Not at all. The IA-64 is Intel's Itanium architecture which was massively redesigned. It is not compatable at all with x86 or AMD64 and is actually closer to the PowerPC, as both are RISC chips. The Itanium hasn't done very well (IBM just stopped selling it for their own POWER arch) but it it still used, and probably is at least #4 on servers.
  • by Anonymous Coward on Monday March 14, 2005 @06:31PM (#11937611)
    Ok, then, decent apt repositories.

    I have debian on servers and suse on desktops at work; and while I believe we have everything apt for SuSE set up correctly with all the popular apt repositories; you still get a tiny fraction of the packages.

  • by glen604 (750214) on Monday March 14, 2005 @06:41PM (#11937730)
    gentoo runs quite a few mips architectures.. check out their support here:
    http://www.gentoo.org/doc/en/mips-requirements.xml [gentoo.org]
  • Excuse me? (Score:5, Informative)

    by Nasarius (593729) on Monday March 14, 2005 @06:41PM (#11937731)
    Gentoo supports at least as many architectures as Debian. A cursory glance at packages.gentoo.org will tell you that.
  • Why keep IA-64? (Score:5, Informative)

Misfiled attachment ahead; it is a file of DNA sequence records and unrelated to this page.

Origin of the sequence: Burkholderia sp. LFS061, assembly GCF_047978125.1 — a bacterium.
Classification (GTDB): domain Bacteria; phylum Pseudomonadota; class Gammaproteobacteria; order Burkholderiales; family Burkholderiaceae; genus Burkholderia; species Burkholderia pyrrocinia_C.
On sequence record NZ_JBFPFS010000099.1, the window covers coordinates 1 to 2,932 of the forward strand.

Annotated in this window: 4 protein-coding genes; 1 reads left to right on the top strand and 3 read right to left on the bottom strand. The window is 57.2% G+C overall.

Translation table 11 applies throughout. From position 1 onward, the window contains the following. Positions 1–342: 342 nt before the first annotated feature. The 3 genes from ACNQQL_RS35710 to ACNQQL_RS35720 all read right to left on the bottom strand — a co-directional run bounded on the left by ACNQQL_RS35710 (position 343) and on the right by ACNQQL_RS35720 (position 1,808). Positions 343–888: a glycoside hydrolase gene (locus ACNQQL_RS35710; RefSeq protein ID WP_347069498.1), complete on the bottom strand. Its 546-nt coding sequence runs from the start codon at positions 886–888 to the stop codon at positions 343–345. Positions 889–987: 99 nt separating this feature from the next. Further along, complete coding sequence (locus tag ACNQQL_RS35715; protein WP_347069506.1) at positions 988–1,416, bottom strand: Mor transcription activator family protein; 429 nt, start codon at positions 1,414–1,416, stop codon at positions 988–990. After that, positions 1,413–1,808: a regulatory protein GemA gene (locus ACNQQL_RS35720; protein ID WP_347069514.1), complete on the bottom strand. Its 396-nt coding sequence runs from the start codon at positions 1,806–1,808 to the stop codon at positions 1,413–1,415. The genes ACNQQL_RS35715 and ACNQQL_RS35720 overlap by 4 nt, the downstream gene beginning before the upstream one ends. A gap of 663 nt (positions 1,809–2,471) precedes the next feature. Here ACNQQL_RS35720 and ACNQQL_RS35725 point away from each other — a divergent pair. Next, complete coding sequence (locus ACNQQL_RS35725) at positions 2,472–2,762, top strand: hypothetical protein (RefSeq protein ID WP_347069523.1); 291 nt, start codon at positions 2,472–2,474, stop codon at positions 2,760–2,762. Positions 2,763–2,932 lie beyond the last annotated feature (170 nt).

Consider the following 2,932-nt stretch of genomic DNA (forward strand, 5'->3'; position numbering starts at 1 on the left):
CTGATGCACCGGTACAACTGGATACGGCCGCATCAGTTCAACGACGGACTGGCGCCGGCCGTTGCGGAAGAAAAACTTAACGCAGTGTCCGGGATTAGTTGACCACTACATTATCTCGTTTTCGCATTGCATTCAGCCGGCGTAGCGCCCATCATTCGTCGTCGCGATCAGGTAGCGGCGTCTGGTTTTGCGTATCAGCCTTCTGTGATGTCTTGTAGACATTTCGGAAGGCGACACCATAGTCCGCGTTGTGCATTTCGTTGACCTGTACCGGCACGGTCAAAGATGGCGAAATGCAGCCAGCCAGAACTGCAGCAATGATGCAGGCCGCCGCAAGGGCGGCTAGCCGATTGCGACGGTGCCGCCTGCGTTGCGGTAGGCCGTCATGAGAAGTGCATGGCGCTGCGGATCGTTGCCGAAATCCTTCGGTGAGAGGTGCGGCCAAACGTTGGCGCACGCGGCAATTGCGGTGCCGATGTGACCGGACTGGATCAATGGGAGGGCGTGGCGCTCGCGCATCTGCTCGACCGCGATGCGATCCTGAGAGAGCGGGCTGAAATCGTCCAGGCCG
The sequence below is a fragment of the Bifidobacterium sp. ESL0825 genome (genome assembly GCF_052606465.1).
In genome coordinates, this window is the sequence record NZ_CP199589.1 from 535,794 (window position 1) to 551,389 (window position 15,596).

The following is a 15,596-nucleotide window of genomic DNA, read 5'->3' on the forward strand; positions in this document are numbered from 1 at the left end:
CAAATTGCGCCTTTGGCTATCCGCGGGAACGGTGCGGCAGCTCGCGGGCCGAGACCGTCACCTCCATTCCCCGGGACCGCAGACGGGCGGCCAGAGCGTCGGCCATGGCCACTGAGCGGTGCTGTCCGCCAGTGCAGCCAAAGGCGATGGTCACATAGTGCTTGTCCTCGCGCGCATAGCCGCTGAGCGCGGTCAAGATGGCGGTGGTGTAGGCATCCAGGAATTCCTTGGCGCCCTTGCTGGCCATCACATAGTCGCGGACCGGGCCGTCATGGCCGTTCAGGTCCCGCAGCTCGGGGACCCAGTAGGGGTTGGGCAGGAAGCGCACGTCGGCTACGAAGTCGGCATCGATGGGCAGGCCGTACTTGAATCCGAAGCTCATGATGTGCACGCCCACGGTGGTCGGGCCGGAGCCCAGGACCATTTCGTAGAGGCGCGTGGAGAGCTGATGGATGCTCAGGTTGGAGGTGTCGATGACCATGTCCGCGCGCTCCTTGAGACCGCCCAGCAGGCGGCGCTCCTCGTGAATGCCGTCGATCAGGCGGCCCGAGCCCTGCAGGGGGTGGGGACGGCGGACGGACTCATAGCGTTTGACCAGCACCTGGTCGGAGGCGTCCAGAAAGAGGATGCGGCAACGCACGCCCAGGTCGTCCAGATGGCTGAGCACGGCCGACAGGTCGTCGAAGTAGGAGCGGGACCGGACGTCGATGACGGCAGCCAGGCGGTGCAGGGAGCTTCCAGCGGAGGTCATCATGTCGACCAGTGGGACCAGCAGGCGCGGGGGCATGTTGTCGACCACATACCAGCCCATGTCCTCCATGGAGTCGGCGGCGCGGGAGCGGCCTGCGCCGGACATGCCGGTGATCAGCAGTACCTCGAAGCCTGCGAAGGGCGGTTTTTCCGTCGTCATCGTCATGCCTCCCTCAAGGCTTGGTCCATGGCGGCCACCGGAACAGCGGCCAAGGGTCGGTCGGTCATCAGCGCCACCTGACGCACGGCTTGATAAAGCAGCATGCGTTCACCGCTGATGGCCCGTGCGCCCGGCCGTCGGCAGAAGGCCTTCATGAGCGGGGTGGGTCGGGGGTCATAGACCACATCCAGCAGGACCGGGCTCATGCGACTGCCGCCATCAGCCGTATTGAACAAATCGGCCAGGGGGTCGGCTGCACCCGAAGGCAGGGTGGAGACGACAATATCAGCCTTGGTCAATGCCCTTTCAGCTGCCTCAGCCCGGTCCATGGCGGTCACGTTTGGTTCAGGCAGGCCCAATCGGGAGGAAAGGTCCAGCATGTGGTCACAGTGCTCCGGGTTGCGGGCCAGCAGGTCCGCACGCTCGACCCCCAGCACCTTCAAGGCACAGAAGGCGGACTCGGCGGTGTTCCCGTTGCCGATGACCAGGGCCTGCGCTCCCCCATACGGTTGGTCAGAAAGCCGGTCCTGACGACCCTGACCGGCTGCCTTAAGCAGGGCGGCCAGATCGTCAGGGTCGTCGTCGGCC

by James Youngman (3732) <jay @ g n u.org> on Monday March 14, 2005 @06:46PM (#11937782) Homepage
    Why bother keeping IA-64? Debian has more alpha users than ia64. There are more SPARC users. Heck, there are even more HPPA users than ia64 users. All the details are available at the Debian Popularity Contest [debian.org].
  • by forkazoo (138186) <wrosecrans.gmail@com> on Monday March 14, 2005 @06:46PM (#11937783) Homepage
    Most of us who use strange architectures really won't be that terribly effected. I have an Alpha box, SPARC boxen, and some MIPS hardware, etc, so I guess I qualify. (I've never actually run Linux on the MIPS hardware, though)

    Most of the folks using SPARC Linux, like me, use older boxes. They work now, and there isn't a huge number of new systems being sold with the expectation of running Linux. Most of the new SPARC hardware will be running Solaris. Since my Ultra1's work just fine under debian, I don't really care about having up-to-the-minute software on them. If I do, I can still compile the latest kernel, or whatever. I just won't be able to install from an official "release" iso set. I assume there will be unnoficial iso's available, just like always.